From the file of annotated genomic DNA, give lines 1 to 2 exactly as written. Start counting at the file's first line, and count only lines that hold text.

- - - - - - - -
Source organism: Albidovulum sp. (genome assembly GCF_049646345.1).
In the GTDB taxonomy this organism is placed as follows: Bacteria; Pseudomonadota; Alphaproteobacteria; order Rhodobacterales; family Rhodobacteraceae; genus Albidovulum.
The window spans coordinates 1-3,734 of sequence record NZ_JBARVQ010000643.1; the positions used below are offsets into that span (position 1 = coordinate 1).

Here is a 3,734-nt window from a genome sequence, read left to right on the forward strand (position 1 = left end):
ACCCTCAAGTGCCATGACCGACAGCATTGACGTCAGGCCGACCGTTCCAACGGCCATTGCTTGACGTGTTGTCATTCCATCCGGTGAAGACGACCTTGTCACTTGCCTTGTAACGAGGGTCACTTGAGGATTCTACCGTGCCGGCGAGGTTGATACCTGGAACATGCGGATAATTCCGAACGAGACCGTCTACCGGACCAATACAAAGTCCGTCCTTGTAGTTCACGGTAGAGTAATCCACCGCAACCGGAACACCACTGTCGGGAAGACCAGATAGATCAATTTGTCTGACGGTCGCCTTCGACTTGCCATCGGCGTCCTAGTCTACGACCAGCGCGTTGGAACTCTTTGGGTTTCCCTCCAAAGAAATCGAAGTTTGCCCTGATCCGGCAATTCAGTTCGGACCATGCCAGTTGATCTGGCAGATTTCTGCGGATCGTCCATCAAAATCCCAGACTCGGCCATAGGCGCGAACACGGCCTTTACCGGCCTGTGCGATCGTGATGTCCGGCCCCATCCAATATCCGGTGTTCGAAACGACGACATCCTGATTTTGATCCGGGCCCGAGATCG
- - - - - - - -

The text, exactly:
Source organism: Albidovulum sp. (genome assembly GCF_049646345.1).
In the GTDB taxonomy this organism is placed as follows: Bacteria; Pseudomonadota; Alphaproteobacteria; order Rhodobacterales; family Rhodobacteraceae; genus Albidovulum.